|7||Vice President||Thai Ming Yeow|
|8||Vice President||Ting Yik Hwa|
|9||Secretary General||Gan Chee Wei|
|10||Treasurer||Lee Li Chen|
|11||Deputy Secretary General||Ng Hui Chen|
|12||Council Member||Chiah Boon Hoon|
|13||Council Member||Chok Men Fei|
|14||Council Member||Chong Zhao Jun|
|15||Council Member||Khong Fong Jia|
|16||Council Member||Lim Siew Foong|
|17||Council Member||Loh Yit Phing|
|18||Council Member||Teong Shiau Hui|
|19||Council Member||Yeoh Chou Pai|
Two thousand and six hundred years ago, the founder of Buddhism, Gautama Buddha understood the law of “arising from conditioned causation”. Through this he knew that everything that happened in this world had a reason behind. As long as we know how to walk the right path with this knowledge, it will lessen a lot of sufferings, and be on the path of happiness. That is also how Buddhists view “impermanence”, every year is different, but every year could be better. It is because of “impermanence” that we can have hope, a hope for a better future.
In the last year, the global economy had took a great dive, country and society are in turmoil, and disasters happened frequently. These had caused the people to suffer pain. In truth, “sufferings” are everywhere, not only there are sufferings due to societal problems, we also need to face personal sufferings, including our career, health, studies, relationship etc. Our heart is similar to a mini-universe, it is forever changing, and we often feel helpless, not knowing what to do. When something good happened, we will feel happy; when things don’t go as we wish, there will be negative thoughts and feelings. We become the slave to our emotions, and without wisdom and power, we would not be able to learn the true reasons behind our emotions.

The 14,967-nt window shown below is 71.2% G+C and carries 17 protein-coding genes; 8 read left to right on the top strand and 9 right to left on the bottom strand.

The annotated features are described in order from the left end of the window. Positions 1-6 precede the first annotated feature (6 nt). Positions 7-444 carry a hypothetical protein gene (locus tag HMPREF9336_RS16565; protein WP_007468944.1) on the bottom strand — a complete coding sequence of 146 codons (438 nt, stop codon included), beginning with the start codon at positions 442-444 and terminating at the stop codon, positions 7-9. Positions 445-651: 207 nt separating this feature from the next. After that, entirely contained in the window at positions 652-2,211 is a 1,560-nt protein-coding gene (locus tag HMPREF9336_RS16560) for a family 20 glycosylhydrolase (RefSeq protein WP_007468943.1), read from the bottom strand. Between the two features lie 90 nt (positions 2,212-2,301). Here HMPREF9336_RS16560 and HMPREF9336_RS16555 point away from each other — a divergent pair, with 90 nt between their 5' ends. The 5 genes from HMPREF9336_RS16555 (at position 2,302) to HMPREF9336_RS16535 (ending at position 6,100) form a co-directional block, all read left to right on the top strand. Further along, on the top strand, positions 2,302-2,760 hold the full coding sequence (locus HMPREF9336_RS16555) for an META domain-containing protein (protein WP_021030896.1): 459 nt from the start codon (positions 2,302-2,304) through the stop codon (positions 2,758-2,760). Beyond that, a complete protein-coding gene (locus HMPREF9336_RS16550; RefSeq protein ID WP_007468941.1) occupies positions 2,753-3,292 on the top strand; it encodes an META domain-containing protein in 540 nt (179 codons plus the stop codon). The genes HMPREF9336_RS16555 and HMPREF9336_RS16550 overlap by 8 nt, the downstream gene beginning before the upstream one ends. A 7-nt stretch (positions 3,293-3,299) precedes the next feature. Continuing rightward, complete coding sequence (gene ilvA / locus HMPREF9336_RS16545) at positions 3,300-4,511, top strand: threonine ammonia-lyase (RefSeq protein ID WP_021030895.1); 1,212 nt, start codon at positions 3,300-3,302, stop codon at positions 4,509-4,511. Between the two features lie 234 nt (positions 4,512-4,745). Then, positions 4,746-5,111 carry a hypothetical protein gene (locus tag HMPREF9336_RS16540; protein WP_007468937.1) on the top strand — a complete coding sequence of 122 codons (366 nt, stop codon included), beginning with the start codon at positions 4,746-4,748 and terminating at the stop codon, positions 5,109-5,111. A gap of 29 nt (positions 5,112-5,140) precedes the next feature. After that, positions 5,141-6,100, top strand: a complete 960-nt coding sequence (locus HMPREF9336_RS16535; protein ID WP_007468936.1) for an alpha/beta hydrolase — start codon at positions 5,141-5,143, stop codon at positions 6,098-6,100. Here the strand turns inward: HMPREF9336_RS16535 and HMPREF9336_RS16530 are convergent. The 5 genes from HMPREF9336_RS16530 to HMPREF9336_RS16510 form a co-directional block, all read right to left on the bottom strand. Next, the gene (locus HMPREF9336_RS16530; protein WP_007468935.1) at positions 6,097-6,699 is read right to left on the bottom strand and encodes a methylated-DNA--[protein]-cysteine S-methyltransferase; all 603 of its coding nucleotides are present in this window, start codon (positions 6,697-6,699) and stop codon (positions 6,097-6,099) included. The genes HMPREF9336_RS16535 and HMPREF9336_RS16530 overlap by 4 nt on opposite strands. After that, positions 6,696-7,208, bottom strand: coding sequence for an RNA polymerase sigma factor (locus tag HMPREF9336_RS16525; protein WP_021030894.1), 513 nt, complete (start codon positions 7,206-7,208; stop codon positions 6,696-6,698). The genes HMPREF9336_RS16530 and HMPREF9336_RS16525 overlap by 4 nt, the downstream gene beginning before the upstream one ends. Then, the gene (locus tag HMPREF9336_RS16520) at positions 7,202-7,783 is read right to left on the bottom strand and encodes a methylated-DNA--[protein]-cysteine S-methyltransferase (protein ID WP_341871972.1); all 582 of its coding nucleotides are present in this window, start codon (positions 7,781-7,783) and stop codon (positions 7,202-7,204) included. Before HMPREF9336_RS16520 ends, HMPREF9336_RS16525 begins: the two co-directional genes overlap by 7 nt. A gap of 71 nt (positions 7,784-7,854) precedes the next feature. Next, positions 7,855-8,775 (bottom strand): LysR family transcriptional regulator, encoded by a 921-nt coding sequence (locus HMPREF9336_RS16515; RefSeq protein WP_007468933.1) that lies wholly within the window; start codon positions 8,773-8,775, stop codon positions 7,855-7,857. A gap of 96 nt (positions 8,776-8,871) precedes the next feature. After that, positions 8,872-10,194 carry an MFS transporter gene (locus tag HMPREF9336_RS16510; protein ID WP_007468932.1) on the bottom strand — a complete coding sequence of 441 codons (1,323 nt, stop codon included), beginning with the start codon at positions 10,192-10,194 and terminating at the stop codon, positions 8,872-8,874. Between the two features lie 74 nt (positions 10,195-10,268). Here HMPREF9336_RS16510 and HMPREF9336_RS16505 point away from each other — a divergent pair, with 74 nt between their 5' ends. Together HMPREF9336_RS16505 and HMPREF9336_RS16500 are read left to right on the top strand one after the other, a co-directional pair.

Learning from the Buddha helps to improve our wisdom and power, in facing the ever-changing world. We can make the right choice without being affected by external factors. There is always a reason behind the happening of many things. As long as you know the root causes, you will be able to face it calmly. Rather than choosing to run away, it is better to build up the correct attitude, so you can maintain an optimistic point of view no matter you are in which situation.
The Chinese saying “Farming in sunny day and reading in rainy day”, means we should do what we are supposed to do. In daily life we are our parents’ children, employees to our bosses, citizens of our nation, students of the Buddha, and we should perform our best in every position, learn everything we could in every opportunity, and do what must be done. We can work hard during sunny days, creating more chances to gain success; and when it is a rainy day, we can self-practice and read more for self improvement. When our life is going smoothly, we will try to create more opportunity; when our life hits a rock, we can make lemonade out of lemon to refresh ourselves.
A good or bad attitude will decide one’s life, so a successful life must start from a correct attitude. Buddhism emphasizes on d the importance of “Right View”. Buddhist lay persons must cultivate the “Right View” in their path of learning the Dharma. The Right View is just like our eyes, only with the guide of our eyes we can walk faster, and we would not wander to the wrong path. The
May all beings be well and happy on this auspicious day of Wesak!